HEALTH TOPICS TREATMENT TIPS
|INSECT BITES & BUG SAFETY Insect bites are common and most require little medical attention. The immediate reaction after an insect bite is typically a reaction to the saliva and consists of itchiness, swelling and redness. Mosquito and flea bites can first be treated topically. Ice should be applied to the site of the bite to decrease inflammation. Hydrocortisone cream (1.0 % over the counter) can decrease pain and itching. Calamine lotion is also effective. Avoid topical Benadryl cream and use an oral antihistamine to provide the best relief for itching. The dose for Benadryl (Diphenhydramine) elixir (12.5 mg/teaspoon) is 0.5mg for every pound the child weighs. (For example a child weighing 25 pounds should take 12.5 mg. or 1 teaspoon (5 cc's) of liquid Benadryl.) It can be given every 6 hours as needed.
Occasionally, insect bites become infected. Look for increased swelling, red streaking or tenderness, and pain or fever. If you notice any of these symptoms, call for an appointment to see if antibiotics are necessary.
The best treatment is avoidance. Mosquitoes are most common during dawn and dusk and congregate around stagnant pools of water, uncovered foods and flower gardens. Other insects, such as ticks may be active all day, and are likely to be found in high grass, leaves and woods. Light colored pants and long sleeves can provide a barrier between insects and your child's skin. Avoid scented soaps, perfumes and hair sprays when outdoors.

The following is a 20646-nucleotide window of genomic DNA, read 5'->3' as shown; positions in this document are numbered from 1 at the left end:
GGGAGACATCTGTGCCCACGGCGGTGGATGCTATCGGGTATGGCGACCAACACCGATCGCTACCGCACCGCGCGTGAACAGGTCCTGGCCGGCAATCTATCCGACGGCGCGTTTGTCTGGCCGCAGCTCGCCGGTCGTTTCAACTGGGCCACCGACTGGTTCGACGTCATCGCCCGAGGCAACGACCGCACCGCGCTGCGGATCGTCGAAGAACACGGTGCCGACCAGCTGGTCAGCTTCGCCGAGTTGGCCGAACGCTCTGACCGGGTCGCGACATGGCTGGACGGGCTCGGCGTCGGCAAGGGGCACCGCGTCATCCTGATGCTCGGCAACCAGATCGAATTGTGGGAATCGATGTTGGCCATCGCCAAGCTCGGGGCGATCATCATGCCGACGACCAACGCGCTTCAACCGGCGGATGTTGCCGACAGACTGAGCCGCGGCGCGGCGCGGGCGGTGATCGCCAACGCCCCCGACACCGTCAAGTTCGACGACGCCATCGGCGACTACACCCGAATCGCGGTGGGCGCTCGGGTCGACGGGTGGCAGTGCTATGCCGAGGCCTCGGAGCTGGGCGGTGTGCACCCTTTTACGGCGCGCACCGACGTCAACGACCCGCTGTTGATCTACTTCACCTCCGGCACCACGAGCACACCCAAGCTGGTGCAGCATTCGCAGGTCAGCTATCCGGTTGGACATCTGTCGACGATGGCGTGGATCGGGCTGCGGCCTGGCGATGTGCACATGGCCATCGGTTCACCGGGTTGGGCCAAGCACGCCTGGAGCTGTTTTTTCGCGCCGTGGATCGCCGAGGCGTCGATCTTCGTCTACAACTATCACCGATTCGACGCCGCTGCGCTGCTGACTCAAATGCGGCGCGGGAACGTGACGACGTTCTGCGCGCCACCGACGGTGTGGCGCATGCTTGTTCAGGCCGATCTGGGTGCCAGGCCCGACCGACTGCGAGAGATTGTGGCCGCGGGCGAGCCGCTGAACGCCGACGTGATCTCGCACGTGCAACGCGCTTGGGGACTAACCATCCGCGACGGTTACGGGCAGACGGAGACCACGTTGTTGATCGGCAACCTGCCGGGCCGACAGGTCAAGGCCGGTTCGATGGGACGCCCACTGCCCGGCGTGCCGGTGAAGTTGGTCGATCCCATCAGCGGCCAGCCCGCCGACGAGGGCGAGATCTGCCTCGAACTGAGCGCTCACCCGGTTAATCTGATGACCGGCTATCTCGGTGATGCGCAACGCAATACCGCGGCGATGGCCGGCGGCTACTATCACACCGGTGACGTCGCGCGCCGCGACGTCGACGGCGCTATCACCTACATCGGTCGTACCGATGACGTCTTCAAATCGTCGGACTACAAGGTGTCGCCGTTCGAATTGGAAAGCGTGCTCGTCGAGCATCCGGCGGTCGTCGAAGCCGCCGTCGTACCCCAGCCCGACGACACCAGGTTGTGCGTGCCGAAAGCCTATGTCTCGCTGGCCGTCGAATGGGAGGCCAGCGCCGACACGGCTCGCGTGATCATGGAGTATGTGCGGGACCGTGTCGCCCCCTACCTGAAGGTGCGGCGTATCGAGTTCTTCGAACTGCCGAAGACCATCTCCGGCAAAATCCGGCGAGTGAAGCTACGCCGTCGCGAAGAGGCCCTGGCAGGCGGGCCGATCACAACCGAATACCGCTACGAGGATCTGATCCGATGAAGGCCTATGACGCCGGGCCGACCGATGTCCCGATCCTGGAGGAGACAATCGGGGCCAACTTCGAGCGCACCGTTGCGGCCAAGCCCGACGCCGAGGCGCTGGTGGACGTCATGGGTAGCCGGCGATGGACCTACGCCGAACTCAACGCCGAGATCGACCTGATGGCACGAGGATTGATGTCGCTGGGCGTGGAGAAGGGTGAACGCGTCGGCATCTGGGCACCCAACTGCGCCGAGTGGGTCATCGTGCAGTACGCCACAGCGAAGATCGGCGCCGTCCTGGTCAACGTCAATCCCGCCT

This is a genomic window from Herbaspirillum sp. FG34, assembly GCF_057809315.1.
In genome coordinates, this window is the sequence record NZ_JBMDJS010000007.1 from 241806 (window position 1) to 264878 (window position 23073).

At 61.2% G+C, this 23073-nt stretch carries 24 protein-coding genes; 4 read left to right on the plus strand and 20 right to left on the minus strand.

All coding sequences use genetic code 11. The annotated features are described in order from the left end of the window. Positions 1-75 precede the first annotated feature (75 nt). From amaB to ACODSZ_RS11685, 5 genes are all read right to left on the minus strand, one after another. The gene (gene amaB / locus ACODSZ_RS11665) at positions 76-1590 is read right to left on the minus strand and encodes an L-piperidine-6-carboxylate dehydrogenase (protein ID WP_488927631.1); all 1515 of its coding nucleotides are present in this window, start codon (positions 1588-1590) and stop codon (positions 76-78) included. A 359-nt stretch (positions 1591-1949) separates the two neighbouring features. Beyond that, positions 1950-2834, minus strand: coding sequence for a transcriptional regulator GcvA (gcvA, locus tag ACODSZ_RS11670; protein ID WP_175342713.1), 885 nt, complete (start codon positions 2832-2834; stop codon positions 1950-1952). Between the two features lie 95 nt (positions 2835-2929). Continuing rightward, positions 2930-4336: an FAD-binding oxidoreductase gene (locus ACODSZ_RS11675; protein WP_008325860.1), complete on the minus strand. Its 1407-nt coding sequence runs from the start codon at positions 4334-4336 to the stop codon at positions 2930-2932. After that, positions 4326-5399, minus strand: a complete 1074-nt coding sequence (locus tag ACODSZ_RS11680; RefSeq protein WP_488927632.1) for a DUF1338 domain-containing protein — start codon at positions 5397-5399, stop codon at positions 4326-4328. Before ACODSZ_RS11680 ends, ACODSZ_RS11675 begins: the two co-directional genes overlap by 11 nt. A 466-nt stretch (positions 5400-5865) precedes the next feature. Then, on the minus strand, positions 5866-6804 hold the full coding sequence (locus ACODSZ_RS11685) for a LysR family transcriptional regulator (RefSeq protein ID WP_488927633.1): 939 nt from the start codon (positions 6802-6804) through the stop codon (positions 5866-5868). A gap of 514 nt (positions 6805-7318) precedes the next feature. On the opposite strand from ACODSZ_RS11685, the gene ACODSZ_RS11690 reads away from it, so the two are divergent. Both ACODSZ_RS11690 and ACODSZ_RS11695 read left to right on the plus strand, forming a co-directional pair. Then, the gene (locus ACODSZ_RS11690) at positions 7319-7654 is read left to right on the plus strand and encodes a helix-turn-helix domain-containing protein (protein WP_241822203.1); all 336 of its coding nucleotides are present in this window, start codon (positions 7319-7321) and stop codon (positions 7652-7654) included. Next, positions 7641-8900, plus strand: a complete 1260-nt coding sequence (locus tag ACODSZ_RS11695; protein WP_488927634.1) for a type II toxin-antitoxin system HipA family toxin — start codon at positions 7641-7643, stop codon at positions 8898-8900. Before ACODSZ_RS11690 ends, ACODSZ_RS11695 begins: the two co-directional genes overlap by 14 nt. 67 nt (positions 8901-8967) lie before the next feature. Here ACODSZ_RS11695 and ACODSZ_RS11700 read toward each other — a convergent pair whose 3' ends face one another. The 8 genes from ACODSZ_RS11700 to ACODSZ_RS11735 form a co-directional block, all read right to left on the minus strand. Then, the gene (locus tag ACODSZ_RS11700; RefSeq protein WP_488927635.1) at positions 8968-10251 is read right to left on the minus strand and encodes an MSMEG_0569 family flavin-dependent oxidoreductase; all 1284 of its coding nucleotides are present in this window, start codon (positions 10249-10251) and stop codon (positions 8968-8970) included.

Insect repellents are an effective way to prevent insect bites and are safe when used as instructed on the label. Repellents with DEET are effective against most insects including mosquitoes, ticks and fleas. For children ages 2 months - 2 years use products with less than 10% DEET and apply only once daily. For older children concentrations of up to 25% DEET may be applied several times a day. Use the product sparingly when applying any DEET containing repellent. Apply the minimal amount to cover, not soak the skin, and avoid the eyes, mouth or open skin. Avoid combination sunscreen/insect repellent as the sunscreen component may require more frequent applications than is safe.
Picaridin is another chemical found in insect repellent, and is effective against ticks and mosquitoes. It requires more frequent application than DEET, approximately every 4 hours. The concentration levels typically found in Picaridin products are quite safe at 7-15% concentrations.
Citronella oil can prevent mosquito bites, but is ineffective against ticks and most other insects. It requires more frequent applications and is not as effective as other products mentioned above. Other insect repellents such as bracelets and electronic devices are generally not effective.